Music CD ‘This is how the ladies dance’ by Eabhal with Jamie MacDonald, Ruaig.
Photograph of a group of adults in a barn (possibly a wedding party) around 1900
Black & white photograph of a group of 27 adults in formal dress, including a fiddler, in a barn around 1900. Possibly a wedding reception. Back row, from left: 4th Johnnie MacKinnon, 7th-10th Maggie MacKinnon, Charlie MacKinnon, Iain MacKinnon, Roderick MacDonald. Middle row, from left: 1st & 2nd Annie MacIntyre and Maggie MacKinnon, 4th Hugh MacIntyre. Front, from left: 1st fiddler, 3rd Hugh Lamont, 5th John MacKinnon. (original stored in filing cabinet 9 drawer 4)
CD `It`s About Time` by Calum MacKinnon and Muriel Johnstone
CD of Scottish fiddle and piano music by Calum MacKinnon and Muriel Johnstone. Produced by Skerryvore Records in 2003. Calum was brought up on Tiree and moved to the USA.
Magazine article about Calum MacKinnon who is a fiddler in Seattle with Tiree parents
Article in `Fiddler Magazine` about Calum MacKinnon, Seattle, whose parents were from Tiree. Includes a photograph of Calum with his fiddle class at the Tiree Fèis in 1998 including Sarah Holliday, Mairi Ann Munn, Jennifer MacKinnon, Morven MacInnes and others (pages 4 to 9).
Photograph of Calum MacKinnon, Seattle, with his fiddle class at the Tiree Fèis 1998.
Black & white photograph of Calum MacKinnon of Seattle whose parents were from Tiree, with members of his fiddle class at the Tiree Fèis in 1998. From an article about Calum in Fiddler Magazine, 2010. L-R: Sarah Holliday, ?, Mairi Ann Munn, Jennifer MacKinnon, ?, Morven MacInnes.
Audio cassette recording of Hugh MacLean of Barrapol talking to John Donald MacLean in March 1998.
Hugh MacLean (Eòghann Dhòmhnaill Eòghainn Mhòir) of Barrapol talks to John Donald MacLean (Teòn Dòmhnall a’ Mhuilinn)about Tiree bards, the wreck of the Vivo and other ships, a cobbler in Mannal, collecting peat from the Ross of Mull, the fiddler of Sandaig and his genealogy, the kelp industry, the factor Iain Campbell, temperance, the weather, diet, agricultural methods, the beaches, cars and the arrival of the first plane; Hugh also sings some songs and plays a number of tunes on the electronic bagpipes. Tha Eòghann Dhòmhnaill Eòghainn Mhòir a Goirtean Dòmhnaill a’ bruidhinn ri Teòn Dòmhnall a’ Mhuilinn mu na bàird Thirisdeach, mun lon-bhriseadh Vivo agus bàtaichean eile, greusaiche a Mannal, a’ toir mòine on Ross Mhuileach, fidhleir Shandaig agus a shloinntearachd, obair a’ cheilp, am bàillidh Iain Caimbeul, measarrachd, an tìde, obair fearainn, na tràighean, carbadan agus mar a thàinig a cheud itealan; tha Eòghann cuideachd a’ seinn òrain agus a’ cluich fonn air a’ phìob eleactronaich.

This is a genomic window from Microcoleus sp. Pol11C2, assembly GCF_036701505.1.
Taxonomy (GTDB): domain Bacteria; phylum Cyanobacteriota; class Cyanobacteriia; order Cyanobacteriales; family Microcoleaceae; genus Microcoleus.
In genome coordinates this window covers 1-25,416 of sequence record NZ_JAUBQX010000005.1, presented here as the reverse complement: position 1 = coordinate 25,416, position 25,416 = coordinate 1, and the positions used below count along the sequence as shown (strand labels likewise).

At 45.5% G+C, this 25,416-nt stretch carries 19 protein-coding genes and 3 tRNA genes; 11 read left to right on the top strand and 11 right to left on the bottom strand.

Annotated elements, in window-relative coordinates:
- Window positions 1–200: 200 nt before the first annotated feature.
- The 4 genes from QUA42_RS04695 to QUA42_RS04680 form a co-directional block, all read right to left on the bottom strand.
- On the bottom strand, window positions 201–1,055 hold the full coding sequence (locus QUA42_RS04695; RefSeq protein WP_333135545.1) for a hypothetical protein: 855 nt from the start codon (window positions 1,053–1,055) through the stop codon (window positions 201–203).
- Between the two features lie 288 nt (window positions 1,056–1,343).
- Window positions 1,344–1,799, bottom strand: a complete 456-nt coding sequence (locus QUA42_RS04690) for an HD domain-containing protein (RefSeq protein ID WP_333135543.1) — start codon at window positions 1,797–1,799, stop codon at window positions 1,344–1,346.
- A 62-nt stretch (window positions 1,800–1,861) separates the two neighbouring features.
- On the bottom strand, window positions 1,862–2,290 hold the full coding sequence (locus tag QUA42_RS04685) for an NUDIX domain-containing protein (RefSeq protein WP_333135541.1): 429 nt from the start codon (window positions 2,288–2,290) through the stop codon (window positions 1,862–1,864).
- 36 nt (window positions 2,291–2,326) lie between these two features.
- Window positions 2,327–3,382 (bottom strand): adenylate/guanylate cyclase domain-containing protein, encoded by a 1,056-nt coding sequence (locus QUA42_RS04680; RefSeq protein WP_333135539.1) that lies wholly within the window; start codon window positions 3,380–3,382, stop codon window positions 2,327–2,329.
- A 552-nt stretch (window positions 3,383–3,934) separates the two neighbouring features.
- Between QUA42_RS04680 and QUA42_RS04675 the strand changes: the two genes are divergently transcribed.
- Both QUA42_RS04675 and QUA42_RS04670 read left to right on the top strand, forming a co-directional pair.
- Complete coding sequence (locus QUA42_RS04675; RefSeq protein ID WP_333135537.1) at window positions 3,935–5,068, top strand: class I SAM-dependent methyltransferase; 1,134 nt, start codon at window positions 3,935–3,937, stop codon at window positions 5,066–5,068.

Audio cassette recording of Hugh MacLean of Barrapol talking to John Donald MacLean in May 1998.
Hugh MacLean (Eòghann Dhòmhnaill Eòghainn Mhòir) of Barrapol talks to John Donald MacLean (Teòn Dòmhnall a’ Mhuilinn) about shipwrecks around the Tiree coasts, seamen’s burial grounds, fishing, shooting cormorants and geese, seaweed as food, the changes in people’s diet and children’s toys, his first bike, self-taught pipers and fiddlers, the genealogy of Pipe Major John MacDonald, the names of Kennavara’s cliffs and caves, and Heylipol School. Tha Eòghann Dhòmhnaill Eòghainn Mhòir a Goirtean Dòmhnall a’ bruidhinn ri Teòn Dòmhnall a’ Mhuilinn mu na luing-bhriste a tha mun cuairt cladaichean Thiriodh, cladha na maraiche, iasgach, a’ sealg sgairbh agus geòidh, ùis feamainn na biadh, na h-atharrachaidhean ann an biadh dhaoine agus dèideagan cloinne, a’ cheud rothair a bha aige fhèin, pìobairean agus fidhlearan a ionnsaich iad fhèin, Màidsear Pìobaireachd Iain Mhic Dhòmhnaill, ainmeannan agus uaimh Cheann a’ Bhara agus Sgoil na Mòintich.
Audio cassette recording of Alasdair Lamont of Ardton in Mull talking to Maggie Campbell in October 1999.
Alasdair Lamont of Ardton in Mull talks to Maggie Campbell in October 1999 about his musical family, plays a selection of tunes on the fiddle: a tune to commemorate the re-opening of Duart Castle in 1912, Lochaber Gathering, Cearcall a’ Chuain/Nam Aonar le mo Smuaintean and Dr James Donaldson; sings Lag na Cruachan; plays a selection of Gaelic songs on the accordion and a selection of fiddle tunes from the opening of the Mod plus An cluinn thu mi mo nighean donn and MacLean of Pennycross.